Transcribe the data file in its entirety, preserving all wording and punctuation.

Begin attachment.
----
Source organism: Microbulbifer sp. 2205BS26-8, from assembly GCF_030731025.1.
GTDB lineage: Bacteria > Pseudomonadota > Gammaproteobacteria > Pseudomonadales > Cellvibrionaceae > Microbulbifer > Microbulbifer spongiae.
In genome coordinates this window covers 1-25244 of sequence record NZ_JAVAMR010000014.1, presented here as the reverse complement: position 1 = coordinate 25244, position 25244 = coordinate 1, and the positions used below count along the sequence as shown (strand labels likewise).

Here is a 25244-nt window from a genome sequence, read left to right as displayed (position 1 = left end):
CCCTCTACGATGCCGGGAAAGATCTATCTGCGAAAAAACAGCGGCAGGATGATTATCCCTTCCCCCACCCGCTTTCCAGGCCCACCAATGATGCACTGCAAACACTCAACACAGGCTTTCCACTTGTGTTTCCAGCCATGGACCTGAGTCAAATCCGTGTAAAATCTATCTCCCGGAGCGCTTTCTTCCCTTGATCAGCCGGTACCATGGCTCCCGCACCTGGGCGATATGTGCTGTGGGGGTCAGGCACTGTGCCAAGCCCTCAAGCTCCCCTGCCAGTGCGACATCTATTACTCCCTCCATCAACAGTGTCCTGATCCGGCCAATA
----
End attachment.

Source organism: Microbulbifer sp. 2205BS26-8, from assembly GCF_030731025.1.
GTDB lineage: Bacteria > Pseudomonadota > Gammaproteobacteria > Pseudomonadales > Cellvibrionaceae > Microbulbifer > Microbulbifer spongiae.
In genome coordinates this window covers 1-25244 of sequence record NZ_JAVAMR010000014.1, presented here as the reverse complement: position 1 = coordinate 25244, position 25244 = coordinate 1, and the positions used below count along the sequence as shown (strand labels likewise).

Here is a 25244-nt window from a genome sequence, read left to right as displayed (position 1 = left end):
CCCTCTACGATGCCGGGAAAGATCTATCTGCGAAAAAACAGCGGCAGGATGATTATCCCTTCCCCCACCCGCTTTCCAGGCCCACCAATGATGCACTGCAAACACTCAACACAGGCTTTCCACTTGTGTTTCCAGCCATGGACCTGAGTCAAATCCGTGTAAAATCTATCTCCCGGAGCGCTTTCTTCCCTTGATCAGCCGGTACCATGGCTCCCGCACCTGGGCGATATGTGCTGTGGGGGTCAGGCACTGTGCCAAGCCCTCAAGCTCCCCTGCCAGTGCGACATCTATTACTCCCTCCATCAACAGTGTCCTGATCCGGCCAATA